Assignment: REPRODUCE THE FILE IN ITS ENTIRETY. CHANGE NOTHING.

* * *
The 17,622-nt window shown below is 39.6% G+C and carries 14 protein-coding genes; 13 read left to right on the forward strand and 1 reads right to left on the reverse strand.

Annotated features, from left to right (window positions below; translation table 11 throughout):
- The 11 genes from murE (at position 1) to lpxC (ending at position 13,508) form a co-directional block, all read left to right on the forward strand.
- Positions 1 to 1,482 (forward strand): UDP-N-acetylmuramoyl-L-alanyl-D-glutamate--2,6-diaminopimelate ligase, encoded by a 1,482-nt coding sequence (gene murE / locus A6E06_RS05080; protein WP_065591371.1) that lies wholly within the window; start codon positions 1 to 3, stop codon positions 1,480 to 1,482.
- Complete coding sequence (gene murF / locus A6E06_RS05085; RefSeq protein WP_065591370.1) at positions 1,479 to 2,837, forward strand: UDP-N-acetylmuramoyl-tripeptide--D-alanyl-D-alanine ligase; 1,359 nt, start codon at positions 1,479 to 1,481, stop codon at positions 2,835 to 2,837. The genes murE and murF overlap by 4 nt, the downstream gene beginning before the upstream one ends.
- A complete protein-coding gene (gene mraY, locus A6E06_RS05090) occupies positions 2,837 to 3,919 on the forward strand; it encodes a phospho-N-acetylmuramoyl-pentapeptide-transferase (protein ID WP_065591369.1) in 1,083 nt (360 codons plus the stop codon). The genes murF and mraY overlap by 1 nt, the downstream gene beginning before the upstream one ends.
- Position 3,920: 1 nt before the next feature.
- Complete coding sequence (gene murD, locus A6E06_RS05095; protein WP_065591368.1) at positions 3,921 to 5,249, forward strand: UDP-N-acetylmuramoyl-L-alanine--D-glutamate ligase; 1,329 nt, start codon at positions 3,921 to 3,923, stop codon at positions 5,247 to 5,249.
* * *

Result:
The 17,622-nt window shown below is 39.6% G+C and carries 14 protein-coding genes; 13 read left to right on the forward strand and 1 reads right to left on the reverse strand.

Annotated features, from left to right (window positions below; translation table 11 throughout):
- The 11 genes from murE (at position 1) to lpxC (ending at position 13,508) form a co-directional block, all read left to right on the forward strand.
- Positions 1 to 1,482 (forward strand): UDP-N-acetylmuramoyl-L-alanyl-D-glutamate--2,6-diaminopimelate ligase, encoded by a 1,482-nt coding sequence (gene murE / locus A6E06_RS05080; protein WP_065591371.1) that lies wholly within the window; start codon positions 1 to 3, stop codon positions 1,480 to 1,482.
- Complete coding sequence (gene murF / locus A6E06_RS05085; RefSeq protein WP_065591370.1) at positions 1,479 to 2,837, forward strand: UDP-N-acetylmuramoyl-tripeptide--D-alanyl-D-alanine ligase; 1,359 nt, start codon at positions 1,479 to 1,481, stop codon at positions 2,835 to 2,837. The genes murE and murF overlap by 4 nt, the downstream gene beginning before the upstream one ends.
- A complete protein-coding gene (gene mraY, locus A6E06_RS05090) occupies positions 2,837 to 3,919 on the forward strand; it encodes a phospho-N-acetylmuramoyl-pentapeptide-transferase (protein ID WP_065591369.1) in 1,083 nt (360 codons plus the stop codon). The genes murF and mraY overlap by 1 nt, the downstream gene beginning before the upstream one ends.
- Position 3,920: 1 nt before the next feature.
- Complete coding sequence (gene murD, locus A6E06_RS05095; protein WP_065591368.1) at positions 3,921 to 5,249, forward strand: UDP-N-acetylmuramoyl-L-alanine--D-glutamate ligase; 1,329 nt, start codon at positions 3,921 to 3,923, stop codon at positions 5,247 to 5,249.